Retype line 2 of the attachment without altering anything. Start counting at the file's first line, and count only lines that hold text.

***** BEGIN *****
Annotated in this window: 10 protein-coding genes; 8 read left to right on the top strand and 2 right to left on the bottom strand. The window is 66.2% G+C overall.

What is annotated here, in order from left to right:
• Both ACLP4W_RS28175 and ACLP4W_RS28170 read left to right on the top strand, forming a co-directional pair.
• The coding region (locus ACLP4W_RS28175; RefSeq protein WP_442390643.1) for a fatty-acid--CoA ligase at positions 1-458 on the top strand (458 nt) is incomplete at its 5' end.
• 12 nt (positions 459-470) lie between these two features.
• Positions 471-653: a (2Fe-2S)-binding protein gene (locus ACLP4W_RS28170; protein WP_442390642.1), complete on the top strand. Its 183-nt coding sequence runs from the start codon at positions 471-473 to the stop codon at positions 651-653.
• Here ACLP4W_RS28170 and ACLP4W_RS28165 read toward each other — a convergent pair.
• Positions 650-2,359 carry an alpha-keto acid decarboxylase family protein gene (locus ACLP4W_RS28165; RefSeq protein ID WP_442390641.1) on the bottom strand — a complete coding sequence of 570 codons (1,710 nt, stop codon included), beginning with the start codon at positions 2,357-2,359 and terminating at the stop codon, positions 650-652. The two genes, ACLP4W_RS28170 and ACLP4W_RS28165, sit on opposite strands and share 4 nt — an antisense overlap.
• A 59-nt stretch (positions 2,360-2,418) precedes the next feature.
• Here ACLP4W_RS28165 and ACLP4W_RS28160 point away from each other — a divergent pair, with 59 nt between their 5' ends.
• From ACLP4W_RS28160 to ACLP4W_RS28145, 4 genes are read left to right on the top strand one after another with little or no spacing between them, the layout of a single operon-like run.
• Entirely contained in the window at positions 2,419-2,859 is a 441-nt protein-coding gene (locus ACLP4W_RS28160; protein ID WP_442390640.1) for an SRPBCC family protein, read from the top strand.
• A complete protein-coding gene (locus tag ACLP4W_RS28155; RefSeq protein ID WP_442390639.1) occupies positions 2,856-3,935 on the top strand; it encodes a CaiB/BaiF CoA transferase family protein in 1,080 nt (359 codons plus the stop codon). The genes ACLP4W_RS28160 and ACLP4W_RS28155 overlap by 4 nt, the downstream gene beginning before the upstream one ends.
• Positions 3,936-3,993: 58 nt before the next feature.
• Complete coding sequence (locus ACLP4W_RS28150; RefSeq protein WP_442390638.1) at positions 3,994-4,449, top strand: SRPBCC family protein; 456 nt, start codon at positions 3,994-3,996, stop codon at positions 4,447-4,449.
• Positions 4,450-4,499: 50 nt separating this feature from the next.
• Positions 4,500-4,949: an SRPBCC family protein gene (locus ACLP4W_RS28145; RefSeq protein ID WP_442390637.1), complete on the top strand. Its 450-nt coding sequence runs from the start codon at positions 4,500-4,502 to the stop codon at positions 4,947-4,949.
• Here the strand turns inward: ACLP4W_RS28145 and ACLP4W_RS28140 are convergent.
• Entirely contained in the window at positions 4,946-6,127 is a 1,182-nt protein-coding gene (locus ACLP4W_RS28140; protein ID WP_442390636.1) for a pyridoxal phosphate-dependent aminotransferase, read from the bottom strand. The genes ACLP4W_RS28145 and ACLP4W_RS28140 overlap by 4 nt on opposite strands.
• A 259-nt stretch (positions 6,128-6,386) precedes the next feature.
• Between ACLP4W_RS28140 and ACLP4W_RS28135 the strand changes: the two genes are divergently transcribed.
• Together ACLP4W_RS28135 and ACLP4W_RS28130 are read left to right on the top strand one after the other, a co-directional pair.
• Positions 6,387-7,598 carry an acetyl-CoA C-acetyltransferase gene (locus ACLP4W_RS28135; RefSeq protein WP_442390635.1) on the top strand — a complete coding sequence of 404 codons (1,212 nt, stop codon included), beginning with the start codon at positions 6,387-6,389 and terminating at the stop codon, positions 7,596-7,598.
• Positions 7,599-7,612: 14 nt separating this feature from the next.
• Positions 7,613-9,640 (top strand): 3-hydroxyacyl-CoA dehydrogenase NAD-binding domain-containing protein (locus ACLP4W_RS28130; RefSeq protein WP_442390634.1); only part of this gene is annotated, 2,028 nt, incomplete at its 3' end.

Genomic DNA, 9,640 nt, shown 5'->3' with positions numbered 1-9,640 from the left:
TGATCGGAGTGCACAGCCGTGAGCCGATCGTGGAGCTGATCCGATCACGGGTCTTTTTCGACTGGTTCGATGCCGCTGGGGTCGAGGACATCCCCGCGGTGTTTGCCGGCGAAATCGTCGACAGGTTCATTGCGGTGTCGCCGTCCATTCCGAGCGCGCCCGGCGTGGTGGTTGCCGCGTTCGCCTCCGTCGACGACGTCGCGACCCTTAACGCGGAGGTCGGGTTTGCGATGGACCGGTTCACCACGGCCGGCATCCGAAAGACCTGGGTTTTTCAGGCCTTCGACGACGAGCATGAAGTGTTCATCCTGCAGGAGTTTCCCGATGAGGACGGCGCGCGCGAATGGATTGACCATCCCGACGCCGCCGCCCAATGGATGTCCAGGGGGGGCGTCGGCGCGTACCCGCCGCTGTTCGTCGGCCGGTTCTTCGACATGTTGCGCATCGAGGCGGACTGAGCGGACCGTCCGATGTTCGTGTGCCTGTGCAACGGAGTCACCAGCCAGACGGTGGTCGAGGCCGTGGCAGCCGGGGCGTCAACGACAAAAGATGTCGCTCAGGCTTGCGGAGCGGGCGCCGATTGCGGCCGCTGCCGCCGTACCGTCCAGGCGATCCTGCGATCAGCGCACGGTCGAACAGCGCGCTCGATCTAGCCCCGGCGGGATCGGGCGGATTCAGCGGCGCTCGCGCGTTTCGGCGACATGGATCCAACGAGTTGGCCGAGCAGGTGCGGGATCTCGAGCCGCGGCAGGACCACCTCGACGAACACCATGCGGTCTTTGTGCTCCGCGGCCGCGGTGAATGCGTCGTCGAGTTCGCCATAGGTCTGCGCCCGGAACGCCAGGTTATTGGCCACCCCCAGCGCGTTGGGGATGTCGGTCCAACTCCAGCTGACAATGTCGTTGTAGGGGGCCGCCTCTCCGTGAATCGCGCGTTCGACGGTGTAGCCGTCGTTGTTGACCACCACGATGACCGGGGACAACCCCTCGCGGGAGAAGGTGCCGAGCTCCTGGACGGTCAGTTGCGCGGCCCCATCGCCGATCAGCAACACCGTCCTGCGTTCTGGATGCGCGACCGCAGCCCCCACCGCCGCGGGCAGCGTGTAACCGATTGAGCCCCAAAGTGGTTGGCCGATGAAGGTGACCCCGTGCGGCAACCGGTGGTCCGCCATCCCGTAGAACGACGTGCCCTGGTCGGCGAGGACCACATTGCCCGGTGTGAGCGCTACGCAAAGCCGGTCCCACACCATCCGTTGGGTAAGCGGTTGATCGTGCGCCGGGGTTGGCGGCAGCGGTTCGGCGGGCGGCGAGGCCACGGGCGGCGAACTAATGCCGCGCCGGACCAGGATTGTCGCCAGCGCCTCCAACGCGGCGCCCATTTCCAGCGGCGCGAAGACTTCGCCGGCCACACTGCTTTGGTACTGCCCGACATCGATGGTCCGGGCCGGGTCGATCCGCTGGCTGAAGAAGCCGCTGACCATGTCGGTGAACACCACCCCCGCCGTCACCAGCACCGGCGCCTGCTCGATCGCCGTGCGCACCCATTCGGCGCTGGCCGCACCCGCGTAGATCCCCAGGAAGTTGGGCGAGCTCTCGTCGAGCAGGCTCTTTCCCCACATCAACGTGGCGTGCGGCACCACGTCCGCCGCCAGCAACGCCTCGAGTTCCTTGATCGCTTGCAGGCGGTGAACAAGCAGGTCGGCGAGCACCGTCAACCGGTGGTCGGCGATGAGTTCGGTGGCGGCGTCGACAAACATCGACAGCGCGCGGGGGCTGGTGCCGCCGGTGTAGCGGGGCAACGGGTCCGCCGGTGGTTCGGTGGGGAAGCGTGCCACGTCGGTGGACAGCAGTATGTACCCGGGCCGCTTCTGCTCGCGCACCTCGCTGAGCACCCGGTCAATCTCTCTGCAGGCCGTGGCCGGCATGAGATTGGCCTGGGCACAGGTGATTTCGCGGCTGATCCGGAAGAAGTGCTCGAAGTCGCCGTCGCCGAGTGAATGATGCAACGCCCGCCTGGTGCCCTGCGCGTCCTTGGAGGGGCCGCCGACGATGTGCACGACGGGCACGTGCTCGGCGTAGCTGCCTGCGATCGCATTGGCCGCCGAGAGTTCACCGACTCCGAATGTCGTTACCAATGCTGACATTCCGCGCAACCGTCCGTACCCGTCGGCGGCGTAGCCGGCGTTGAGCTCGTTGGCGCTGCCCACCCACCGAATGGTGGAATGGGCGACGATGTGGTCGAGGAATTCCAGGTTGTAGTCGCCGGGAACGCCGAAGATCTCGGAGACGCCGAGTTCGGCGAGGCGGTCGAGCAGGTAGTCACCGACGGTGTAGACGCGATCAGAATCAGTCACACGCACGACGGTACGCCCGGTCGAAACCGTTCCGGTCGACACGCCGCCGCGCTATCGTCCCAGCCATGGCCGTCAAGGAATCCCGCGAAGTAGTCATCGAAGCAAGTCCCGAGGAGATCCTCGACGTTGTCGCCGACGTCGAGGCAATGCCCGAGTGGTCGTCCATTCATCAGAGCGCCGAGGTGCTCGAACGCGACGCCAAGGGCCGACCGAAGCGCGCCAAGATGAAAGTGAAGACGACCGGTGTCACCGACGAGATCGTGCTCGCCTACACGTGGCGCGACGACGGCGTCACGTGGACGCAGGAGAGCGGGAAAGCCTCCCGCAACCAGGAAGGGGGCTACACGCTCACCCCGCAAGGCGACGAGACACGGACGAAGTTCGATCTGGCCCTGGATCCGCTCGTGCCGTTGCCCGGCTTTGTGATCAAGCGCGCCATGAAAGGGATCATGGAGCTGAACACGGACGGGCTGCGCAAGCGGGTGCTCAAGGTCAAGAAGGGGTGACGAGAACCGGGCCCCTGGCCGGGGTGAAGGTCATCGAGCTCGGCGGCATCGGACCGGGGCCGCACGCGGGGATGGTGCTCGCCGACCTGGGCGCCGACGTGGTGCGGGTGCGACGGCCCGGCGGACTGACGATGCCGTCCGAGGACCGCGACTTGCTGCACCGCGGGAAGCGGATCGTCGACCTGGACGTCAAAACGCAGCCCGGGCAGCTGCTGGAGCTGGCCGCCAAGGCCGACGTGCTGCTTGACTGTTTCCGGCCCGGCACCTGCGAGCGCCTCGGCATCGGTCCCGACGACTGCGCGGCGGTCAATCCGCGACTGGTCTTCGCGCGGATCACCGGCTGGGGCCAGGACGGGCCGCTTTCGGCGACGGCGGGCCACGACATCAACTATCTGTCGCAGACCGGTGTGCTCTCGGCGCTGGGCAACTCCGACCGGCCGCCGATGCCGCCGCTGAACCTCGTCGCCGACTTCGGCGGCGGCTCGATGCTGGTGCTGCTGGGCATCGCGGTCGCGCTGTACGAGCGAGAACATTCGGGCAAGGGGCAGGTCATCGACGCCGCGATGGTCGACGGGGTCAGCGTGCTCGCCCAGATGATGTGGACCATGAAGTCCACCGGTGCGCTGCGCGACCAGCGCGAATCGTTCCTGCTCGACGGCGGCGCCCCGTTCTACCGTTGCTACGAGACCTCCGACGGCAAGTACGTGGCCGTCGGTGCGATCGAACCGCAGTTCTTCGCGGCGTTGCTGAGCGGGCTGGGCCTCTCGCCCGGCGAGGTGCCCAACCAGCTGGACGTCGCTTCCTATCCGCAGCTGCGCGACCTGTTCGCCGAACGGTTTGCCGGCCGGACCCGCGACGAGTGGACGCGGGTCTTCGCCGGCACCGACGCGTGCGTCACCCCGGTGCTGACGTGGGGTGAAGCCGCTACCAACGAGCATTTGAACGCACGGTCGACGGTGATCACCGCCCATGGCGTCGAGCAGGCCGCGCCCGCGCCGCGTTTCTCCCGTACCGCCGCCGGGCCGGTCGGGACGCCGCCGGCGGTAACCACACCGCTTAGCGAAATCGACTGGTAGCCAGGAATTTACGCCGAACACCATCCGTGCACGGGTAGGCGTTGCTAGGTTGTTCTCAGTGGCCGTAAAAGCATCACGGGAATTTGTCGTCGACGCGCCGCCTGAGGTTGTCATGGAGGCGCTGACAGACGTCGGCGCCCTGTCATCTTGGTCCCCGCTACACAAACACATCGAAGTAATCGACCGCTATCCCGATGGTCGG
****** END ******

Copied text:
What is annotated here, in order from left to right: